In Dear 1968,… artist Sadie Barnette mines personal and political histories using family photographs, recent drawings, and selections from the file that the FBI amassed after her father joined the Black Panther Party in 1968. The exhibition takes its title from Barnette’s large-scale drawing, which reads “Dear 1968,” “Love, 1984”. Laboriously rendering its seemingly mechanical lettering by hand, Barnette approaches the year 1968 with a mixture of sentimental devotion and critical distance.

Barnette and her family recently obtained her father’s 500-page FBI file through the Freedom of Information Act and she responded to its intimate details by further redacting its contents with her signature stickers and paint splashes. In Barnette’s immersive reimagining of the family album, she demonstrates that her family’s story is not theirs alone. Examining the fraught relationship between the personal and the political, the everyday and the otherworldly, the past and the present, Barnette reveals that the injustices of 1968 have not yet been relegated to the pages of history, but live on in new forms today. 

Sadie Barnette (b. 1984, Oakland, CA; lives and works in Oakland and Compton, CA) holds a BFA from CalArts and an MFA from the University of California, San Diego. Her work has been exhibited throughout the United States and internationally at venues including The Studio Museum in Harlem (where she was Artist-in-Residence), the Oakland Museum of California, and Goodman Gallery in Johannesburg, South Africa. She is the recipient of Art Matters and Artadia awards and was named one of the “Black Artists: 30 Contemporary Art Makers Under 40 You Should Know” by the Huffington Post. Her work is in the permanent collections of museums such as The Pérez Art Museum in Miami, the California African American Museum, the Blanton Museum of Art at the University of Texas at Austin, and The Studio Museum in Harlem.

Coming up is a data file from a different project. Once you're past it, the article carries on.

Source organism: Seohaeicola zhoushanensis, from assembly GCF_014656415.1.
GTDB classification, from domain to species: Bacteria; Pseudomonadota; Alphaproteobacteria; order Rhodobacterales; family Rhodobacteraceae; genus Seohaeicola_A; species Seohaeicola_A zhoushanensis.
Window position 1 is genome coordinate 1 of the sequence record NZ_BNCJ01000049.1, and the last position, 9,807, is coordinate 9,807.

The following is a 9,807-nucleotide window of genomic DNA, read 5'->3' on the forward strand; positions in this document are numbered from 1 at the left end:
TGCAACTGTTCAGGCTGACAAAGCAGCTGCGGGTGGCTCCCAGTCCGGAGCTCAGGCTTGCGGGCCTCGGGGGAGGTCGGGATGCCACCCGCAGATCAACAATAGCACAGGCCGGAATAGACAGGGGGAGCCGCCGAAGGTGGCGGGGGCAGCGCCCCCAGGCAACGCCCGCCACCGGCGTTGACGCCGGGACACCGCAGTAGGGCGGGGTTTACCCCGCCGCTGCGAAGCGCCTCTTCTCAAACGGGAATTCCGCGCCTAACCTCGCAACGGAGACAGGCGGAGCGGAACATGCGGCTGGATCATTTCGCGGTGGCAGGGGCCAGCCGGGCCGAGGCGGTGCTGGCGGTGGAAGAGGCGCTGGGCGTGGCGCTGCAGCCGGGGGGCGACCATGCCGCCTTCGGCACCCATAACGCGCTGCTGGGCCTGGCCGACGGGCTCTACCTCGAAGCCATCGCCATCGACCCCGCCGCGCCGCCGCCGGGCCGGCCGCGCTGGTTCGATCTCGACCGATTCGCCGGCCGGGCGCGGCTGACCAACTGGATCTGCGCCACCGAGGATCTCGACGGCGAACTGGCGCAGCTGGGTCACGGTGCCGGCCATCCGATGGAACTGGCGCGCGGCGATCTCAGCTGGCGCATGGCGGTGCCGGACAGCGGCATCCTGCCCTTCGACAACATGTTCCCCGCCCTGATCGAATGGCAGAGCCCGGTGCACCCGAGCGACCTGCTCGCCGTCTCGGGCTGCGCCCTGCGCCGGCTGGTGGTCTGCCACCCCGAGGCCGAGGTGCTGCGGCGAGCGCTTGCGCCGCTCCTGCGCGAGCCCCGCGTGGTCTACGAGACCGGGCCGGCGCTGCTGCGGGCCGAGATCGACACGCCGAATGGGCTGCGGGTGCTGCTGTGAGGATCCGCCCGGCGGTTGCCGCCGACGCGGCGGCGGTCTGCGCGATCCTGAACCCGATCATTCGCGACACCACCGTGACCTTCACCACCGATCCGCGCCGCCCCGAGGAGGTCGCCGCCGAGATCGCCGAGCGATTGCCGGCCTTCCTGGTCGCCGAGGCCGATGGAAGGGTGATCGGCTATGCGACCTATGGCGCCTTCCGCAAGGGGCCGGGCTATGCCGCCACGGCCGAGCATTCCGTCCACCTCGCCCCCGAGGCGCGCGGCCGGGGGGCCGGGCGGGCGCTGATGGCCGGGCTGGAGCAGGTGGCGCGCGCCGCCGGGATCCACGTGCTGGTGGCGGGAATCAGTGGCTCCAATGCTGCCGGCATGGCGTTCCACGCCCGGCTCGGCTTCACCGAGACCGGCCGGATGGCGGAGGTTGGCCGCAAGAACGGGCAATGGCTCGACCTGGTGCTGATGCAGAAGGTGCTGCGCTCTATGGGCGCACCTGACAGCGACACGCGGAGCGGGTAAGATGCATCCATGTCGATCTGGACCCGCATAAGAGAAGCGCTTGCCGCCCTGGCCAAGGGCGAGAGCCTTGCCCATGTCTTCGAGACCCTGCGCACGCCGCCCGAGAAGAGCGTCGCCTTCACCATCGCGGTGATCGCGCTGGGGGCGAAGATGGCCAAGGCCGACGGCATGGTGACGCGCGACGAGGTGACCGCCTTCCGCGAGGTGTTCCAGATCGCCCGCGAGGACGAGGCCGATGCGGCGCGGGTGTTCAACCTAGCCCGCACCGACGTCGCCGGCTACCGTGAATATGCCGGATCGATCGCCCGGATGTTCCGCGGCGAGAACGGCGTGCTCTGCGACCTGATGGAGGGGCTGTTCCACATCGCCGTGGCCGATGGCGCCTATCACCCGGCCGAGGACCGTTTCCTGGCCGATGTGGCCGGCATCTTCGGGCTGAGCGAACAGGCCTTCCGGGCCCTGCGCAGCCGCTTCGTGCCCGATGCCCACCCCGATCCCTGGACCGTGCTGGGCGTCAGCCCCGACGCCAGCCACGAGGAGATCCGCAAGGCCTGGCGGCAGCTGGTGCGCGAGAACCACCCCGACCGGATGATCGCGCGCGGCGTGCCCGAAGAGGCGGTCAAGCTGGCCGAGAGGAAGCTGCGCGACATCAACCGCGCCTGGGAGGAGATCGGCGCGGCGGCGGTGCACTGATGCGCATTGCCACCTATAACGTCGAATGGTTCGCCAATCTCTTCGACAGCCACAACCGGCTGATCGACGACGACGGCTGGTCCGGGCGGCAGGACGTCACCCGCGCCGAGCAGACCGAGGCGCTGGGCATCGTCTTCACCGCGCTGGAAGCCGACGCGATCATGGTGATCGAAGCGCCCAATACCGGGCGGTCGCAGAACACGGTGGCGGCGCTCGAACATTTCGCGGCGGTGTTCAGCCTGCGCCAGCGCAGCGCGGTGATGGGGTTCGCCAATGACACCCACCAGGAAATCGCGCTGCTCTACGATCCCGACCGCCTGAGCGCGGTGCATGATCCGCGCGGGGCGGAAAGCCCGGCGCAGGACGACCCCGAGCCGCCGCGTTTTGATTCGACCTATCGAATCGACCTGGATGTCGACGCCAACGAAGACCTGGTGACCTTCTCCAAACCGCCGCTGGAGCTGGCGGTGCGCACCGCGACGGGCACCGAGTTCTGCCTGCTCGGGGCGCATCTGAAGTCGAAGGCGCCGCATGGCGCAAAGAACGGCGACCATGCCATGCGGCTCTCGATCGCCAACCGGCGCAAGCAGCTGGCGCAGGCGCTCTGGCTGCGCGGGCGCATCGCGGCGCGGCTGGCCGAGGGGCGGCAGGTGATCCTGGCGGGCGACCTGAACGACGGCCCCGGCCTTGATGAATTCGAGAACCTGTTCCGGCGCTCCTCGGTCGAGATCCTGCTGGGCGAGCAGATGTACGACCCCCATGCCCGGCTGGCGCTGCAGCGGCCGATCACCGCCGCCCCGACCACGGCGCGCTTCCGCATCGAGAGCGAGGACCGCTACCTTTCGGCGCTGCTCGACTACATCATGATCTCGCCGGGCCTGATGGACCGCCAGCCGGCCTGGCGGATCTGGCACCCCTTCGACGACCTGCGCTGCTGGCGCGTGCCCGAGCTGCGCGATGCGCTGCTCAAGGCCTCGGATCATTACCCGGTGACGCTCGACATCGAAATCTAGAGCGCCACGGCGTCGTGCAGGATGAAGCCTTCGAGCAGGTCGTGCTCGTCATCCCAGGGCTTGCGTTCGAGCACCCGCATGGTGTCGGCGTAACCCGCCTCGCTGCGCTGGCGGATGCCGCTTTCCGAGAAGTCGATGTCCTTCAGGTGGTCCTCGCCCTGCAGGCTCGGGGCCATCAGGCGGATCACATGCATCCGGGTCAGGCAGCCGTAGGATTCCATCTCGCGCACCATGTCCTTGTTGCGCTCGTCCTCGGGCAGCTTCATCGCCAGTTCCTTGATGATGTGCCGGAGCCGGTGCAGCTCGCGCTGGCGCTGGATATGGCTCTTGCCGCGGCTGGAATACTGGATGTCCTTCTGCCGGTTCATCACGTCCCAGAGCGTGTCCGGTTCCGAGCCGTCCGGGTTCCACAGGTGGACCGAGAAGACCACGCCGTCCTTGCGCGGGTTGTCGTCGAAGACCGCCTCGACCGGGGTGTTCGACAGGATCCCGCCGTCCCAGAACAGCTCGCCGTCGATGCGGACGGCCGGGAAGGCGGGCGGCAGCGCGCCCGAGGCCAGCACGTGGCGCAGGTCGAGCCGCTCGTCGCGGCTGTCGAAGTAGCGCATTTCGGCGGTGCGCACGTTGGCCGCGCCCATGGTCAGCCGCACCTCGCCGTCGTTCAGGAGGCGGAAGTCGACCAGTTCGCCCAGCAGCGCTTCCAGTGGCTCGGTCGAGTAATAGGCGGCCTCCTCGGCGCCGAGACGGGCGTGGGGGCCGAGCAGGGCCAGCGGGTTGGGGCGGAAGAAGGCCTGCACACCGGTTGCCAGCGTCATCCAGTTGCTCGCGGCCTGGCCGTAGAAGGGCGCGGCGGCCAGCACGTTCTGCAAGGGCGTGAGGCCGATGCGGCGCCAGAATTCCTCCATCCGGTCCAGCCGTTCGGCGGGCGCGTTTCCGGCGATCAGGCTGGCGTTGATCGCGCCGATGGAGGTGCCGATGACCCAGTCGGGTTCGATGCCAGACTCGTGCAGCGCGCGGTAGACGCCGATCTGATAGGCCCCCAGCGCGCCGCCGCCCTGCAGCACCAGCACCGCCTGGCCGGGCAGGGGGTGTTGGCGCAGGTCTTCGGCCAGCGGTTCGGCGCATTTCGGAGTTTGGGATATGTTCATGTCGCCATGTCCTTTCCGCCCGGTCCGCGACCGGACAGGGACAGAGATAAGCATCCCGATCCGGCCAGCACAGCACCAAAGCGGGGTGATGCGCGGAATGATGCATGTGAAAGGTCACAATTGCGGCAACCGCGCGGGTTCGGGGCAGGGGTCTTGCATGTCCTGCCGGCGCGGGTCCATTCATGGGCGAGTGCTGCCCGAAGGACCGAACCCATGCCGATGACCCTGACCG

Sadie Barnette: Dear 1968,… has been organized by the Jan Shrem and Maria Manetti Shrem Museum of Art at the University of California, Davis and Associate Curator Francesca Wilmott. Funding for the San Diego presentation is made possible by gifts to the annual operating fund. Institutional support of MCASD is provided by the City of San Diego Commission for Arts and Culture and the County of San Diego Community Enhancement Fund.

Also on View
April 19, 2018 - September 2, 2018
Prospect 2018

Each spring, MCASD’s curatorial staff organizes an exhibition entitled Prospect, featuring artworks to be considered for acquisition by members of Contemporary Collectors and International Collectors, the Museum’s premier support groups. In advance of being selected by ballot at the Annual Selection Dinner, the works are displayed in the galleries along with contextual pieces from the permanent collection. This year’s presentation includes work by Meschac Gaba, Thomas Glassford, Camille Henrot, Judith Linhares, Jim Shaw, and Yinka Shonibare.


Founded in 1941, the Museum of Contemporary Art San Diego (MCASD) is the preeminent contemporary visual arts institution in San Diego County. The Museum's collection includes more than 4,700 works of art created since 1950. In addition to presenting exhibitions by international contemporary artists, the Museum serves thousands of children and adults annually at its varied education programs. MCASD is a private, nonprofit organization, with 501c3 tax-exempt status; it is supported by generous contributions and grants from MCASD Members and other individuals, corporations, foundations, and government agencies. Kathryn Kanjo is The David C. Copley Director and CEO at MCASD. Institutional support for MCASD is provided by the City of San Diego Commission for Arts and Culture.